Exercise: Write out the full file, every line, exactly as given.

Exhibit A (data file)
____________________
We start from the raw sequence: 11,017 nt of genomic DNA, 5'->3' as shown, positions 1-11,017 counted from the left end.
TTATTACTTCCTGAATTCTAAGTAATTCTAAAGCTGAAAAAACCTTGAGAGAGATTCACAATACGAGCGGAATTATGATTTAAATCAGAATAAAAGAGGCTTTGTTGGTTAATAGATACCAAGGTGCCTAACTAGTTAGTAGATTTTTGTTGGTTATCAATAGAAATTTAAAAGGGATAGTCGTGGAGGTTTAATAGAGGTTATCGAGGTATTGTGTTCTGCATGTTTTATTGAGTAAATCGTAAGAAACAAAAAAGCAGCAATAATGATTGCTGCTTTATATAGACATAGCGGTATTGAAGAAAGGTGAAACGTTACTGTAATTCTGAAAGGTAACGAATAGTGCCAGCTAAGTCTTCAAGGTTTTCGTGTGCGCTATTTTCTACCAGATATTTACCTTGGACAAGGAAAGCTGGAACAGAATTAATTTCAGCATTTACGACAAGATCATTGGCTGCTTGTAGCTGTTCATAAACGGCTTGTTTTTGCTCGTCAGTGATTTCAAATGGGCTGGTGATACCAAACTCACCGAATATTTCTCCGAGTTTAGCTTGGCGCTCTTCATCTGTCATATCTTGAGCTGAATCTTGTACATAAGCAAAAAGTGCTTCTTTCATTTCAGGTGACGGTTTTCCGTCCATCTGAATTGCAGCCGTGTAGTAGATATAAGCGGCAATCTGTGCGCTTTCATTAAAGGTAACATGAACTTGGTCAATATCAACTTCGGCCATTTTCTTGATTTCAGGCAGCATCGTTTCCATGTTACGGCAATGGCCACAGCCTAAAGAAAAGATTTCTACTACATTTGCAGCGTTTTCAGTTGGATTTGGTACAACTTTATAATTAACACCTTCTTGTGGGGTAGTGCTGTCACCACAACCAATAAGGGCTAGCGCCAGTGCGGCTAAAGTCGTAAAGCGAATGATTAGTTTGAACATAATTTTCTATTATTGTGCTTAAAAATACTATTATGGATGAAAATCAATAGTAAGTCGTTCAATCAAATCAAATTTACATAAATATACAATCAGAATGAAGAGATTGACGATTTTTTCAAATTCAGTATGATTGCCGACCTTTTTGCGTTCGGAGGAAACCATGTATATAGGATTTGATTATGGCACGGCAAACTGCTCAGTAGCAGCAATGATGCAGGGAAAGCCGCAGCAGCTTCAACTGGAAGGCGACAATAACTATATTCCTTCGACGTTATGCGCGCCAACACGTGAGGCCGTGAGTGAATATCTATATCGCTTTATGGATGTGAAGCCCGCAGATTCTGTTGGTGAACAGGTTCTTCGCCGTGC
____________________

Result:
We start from the raw sequence: 11,017 nt of genomic DNA, 5'->3' as shown, positions 1-11,017 counted from the left end.
TTATTACTTCCTGAATTCTAAGTAATTCTAAAGCTGAAAAAACCTTGAGAGAGATTCACAATACGAGCGGAATTATGATTTAAATCAGAATAAAAGAGGCTTTGTTGGTTAATAGATACCAAGGTGCCTAACTAGTTAGTAGATTTTTGTTGGTTATCAATAGAAATTTAAAAGGGATAGTCGTGGAGGTTTAATAGAGGTTATCGAGGTATTGTGTTCTGCATGTTTTATTGAGTAAATCGTAAGAAACAAAAAAGCAGCAATAATGATTGCTGCTTTATATAGACATAGCGGTATTGAAGAAAGGTGAAACGTTACTGTAATTCTGAAAGGTAACGAATAGTGCCAGCTAAGTCTTCAAGGTTTTCGTGTGCGCTATTTTCTACCAGATATTTACCTTGGACAAGGAAAGCTGGAACAGAATTAATTTCAGCATTTACGACAAGATCATTGGCTGCTTGTAGCTGTTCATAAACGGCTTGTTTTTGCTCGTCAGTGATTTCAAATGGGCTGGTGATACCAAACTCACCGAATATTTCTCCGAGTTTAGCTTGGCGCTCTTCATCTGTCATATCTTGAGCTGAATCTTGTACATAAGCAAAAAGTGCTTCTTTCATTTCAGGTGACGGTTTTCCGTCCATCTGAATTGCAGCCGTGTAGTAGATATAAGCGGCAATCTGTGCGCTTTCATTAAAGGTAACATGAACTTGGTCAATATCAACTTCGGCCATTTTCTTGATTTCAGGCAGCATCGTTTCCATGTTACGGCAATGGCCACAGCCTAAAGAAAAGATTTCTACTACATTTGCAGCGTTTTCAGTTGGATTTGGTACAACTTTATAATTAACACCTTCTTGTGGGGTAGTGCTGTCACCACAACCAATAAGGGCTAGCGCCAGTGCGGCTAAAGTCGTAAAGCGAATGATTAGTTTGAACATAATTTTCTATTATTGTGCTTAAAAATACTATTATGGATGAAAATCAATAGTAAGTCGTTCAATCAAATCAAATTTACATAAATATACAATCAGAATGAAGAGATTGACGATTTTTTCAAATTCAGTATGATTGCCGACCTTTTTGCGTTCGGAGGAAACCATGTATATAGGATTTGATTATGGCACGGCAAACTGCTCAGTAGCAGCAATGATGCAGGGAAAGCCGCAGCAGCTTCAACTGGAAGGCGACAATAACTATATTCCTTCGACGTTATGCGCGCCAACACGTGAGGCCGTGAGTGAATATCTATATCGCTTTATGGATGTGAAGCCCGCAGATTCTGTTGGTGAACAGGTTCTTCGCCGTGC